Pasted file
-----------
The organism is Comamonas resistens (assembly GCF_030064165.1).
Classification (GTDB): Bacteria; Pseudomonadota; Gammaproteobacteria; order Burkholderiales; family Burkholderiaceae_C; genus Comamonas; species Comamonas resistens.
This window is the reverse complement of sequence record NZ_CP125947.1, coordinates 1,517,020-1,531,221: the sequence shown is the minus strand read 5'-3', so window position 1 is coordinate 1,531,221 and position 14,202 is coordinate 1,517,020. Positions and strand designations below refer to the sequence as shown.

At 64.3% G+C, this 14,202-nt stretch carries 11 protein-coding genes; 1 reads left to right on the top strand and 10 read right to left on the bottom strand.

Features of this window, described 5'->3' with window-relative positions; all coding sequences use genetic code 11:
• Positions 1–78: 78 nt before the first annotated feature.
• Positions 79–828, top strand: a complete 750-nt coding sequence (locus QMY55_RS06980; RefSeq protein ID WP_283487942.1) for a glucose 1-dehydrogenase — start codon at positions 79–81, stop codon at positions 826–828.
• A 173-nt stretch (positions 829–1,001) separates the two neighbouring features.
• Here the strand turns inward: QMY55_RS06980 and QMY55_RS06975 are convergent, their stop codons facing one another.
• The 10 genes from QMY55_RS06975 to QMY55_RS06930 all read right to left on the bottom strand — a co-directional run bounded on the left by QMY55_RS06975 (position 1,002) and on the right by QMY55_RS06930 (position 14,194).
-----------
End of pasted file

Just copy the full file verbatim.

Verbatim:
The organism is Comamonas resistens (assembly GCF_030064165.1).
Classification (GTDB): Bacteria; Pseudomonadota; Gammaproteobacteria; order Burkholderiales; family Burkholderiaceae_C; genus Comamonas; species Comamonas resistens.
This window is the reverse complement of sequence record NZ_CP125947.1, coordinates 1,517,020-1,531,221: the sequence shown is the minus strand read 5'-3', so window position 1 is coordinate 1,531,221 and position 14,202 is coordinate 1,517,020. Positions and strand designations below refer to the sequence as shown.

At 64.3% G+C, this 14,202-nt stretch carries 11 protein-coding genes; 1 reads left to right on the top strand and 10 read right to left on the bottom strand.

Features of this window, described 5'->3' with window-relative positions; all coding sequences use genetic code 11:
• Positions 1–78: 78 nt before the first annotated feature.
• Positions 79–828, top strand: a complete 750-nt coding sequence (locus QMY55_RS06980; RefSeq protein ID WP_283487942.1) for a glucose 1-dehydrogenase — start codon at positions 79–81, stop codon at positions 826–828.
• A 173-nt stretch (positions 829–1,001) separates the two neighbouring features.
• Here the strand turns inward: QMY55_RS06980 and QMY55_RS06975 are convergent, their stop codons facing one another.
• The 10 genes from QMY55_RS06975 to QMY55_RS06930 all read right to left on the bottom strand — a co-directional run bounded on the left by QMY55_RS06975 (position 1,002) and on the right by QMY55_RS06930 (position 14,194).